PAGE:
What you need to know about staying alive in dangerous temps

With daytime highs in the 90s forecasted until Tuesday, June 8 — and temps close to 100 degrees on Saturday — staying alive means staying cool. Area physicians talk about the dangers of extreme heat and share tips on how to avoid a trip to the emergency room or a ride in an ambulance.

Emma Catlin of Little Falls paddles her standup paddleboard Wednesday, June 2, 2021, in the Cuyuna Country State Recreation Area near Crosby. The cool clear water of the mine lakes can be a refreshing change to the sweltering temperatures. Steve Kohls / Brainerd Dispatch

Extreme heat can not only be uncomfortable but it can also be deadly.

The extended forecast for the Brainerd lakes area includes daytime highs in the 90s until Tuesday, June 8, with the temperature expected to reach almost 100 degrees Friday, June 4, and Saturday, June 5, creating conditions that can result in heatstroke or heat exhaustion for those unprepared.

“I think younger people — particularly people who do outdoor labor — often will underestimate how dehydrated that they might get or underestimate how quickly they might start to feel ill if they kind of push through when they’re feeling a little bit unwell,” Dr. Alex Harsha of Lakewood Health System said.

Dr. Tony Hamilton of Essentia Health said, “We’re used to colder weather, we’re not used to temperatures and abrupt changes into the 90s and even 100 here.”

Hot topic

Harsha and Hamilton shared their concerns Thursday about the heat wave expected to extend for days.


“When you start to feel significantly unwell with dizziness, cramps, abdominal nausea, abdominal discomfort or if you’re very lightheaded — if you’re not able to get yourself into a cooler area quickly — things could rapidly get worse,” Harsha said.

Dr. Alex Harsha is a physician at Lakewood Health System. Submitted photo

Hamilton said of severe weather, “We do gradually get used to it as we get those temperature changes, but we don’t acclimate to it quickly. It takes days or weeks sometimes to really get into that.”

The number of heatstroke or heat exhaustion incidents more than tripled in Lakewood Health System’s clinic (from zero to three) and more than doubled in its emergency department (from two to seven) from 2019 to 2020, according to the regional health care provider.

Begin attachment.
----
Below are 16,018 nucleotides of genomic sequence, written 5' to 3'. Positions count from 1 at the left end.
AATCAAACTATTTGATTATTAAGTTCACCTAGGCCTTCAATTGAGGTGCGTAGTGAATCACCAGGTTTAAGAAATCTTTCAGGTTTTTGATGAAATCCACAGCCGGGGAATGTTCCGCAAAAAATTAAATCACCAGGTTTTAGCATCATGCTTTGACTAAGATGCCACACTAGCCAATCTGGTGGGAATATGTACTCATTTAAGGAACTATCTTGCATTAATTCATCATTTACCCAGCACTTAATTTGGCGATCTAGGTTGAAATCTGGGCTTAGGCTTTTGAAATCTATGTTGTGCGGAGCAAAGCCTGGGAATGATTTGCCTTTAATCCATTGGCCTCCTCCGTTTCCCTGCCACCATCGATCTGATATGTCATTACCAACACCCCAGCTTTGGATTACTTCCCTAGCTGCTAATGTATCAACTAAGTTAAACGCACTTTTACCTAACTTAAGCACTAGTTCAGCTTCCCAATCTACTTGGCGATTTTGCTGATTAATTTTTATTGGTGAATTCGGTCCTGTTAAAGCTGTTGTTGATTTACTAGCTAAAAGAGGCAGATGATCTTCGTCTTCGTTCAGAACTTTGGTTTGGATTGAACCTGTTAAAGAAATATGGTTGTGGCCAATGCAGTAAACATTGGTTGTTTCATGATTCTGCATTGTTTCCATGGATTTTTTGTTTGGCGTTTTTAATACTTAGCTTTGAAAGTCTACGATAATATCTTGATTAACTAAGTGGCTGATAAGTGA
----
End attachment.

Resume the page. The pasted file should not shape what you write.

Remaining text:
“Heatstroke is a temp of 103 degrees Fahrenheit or higher due to exposure to heat and is associated with confusion or loss of consciousness, lack of sweating and sometimes seizures,” Harsha said.

Hamilton said, “We see a lot of construction workers come in with heat-induced complaints — dehydration, electrolyte imbalance — overheated. The other folks we see on a frequent basis are people who are alcoholics, drug abusers. Their system is already stressed.”


Likewise, Cuyuna Regional Medical Center had eight patients come through its emergency room last year for heat-related illnesses, according to Peggy Stebbins, director of marketing and public relations for the Crosby-based health care provider.

“So you do have to pay close attention to those symptoms and take them seriously,” said Harsha, who specializes in family medicine.

Last year, there were at least 100 patients treated for heat-related illnesses over the summer at the Essentia Health-St. Joseph emergency room, but that was an abnormal year, as many outdoor events were canceled due to the pandemic, according to an Essentia Health official.

“One of the things we tell people is to stay hydrated, there is no substitute for water. Water doesn’t have electrolytes, so quite often for people who are really out there sweating, I tell them to get a sports drink. … For every glass of sports drink, you need a glass of water or two glasses of water,” Hamilton said.

Data from the years before shows that during a typical summer, Essentia Health-St. Joseph would see about double that number of 100 for heat-related illnesses over the summer, according to the health care provider.

Older adults

Older adults do not adjust as well as the young to sudden changes in temperature, according to the federal Centers for Disease Control and Prevention, and seniors are more likely to have a chronic medical condition that changes normal body responses to heat.

“People who are exerting themselves in really hot weather are at risk. But elderly people, during extreme events like when we have multiple days in a row of very warm temperatures — particularly very humid temperatures — elderly folks will be more at risk,” Harsha said.

Older adults are more likely to take prescription medicines that affect the body’s ability to control its temperature or sweat, according to the CDC, which cautioned those ages 65 years or older are more prone to heat-related health problems.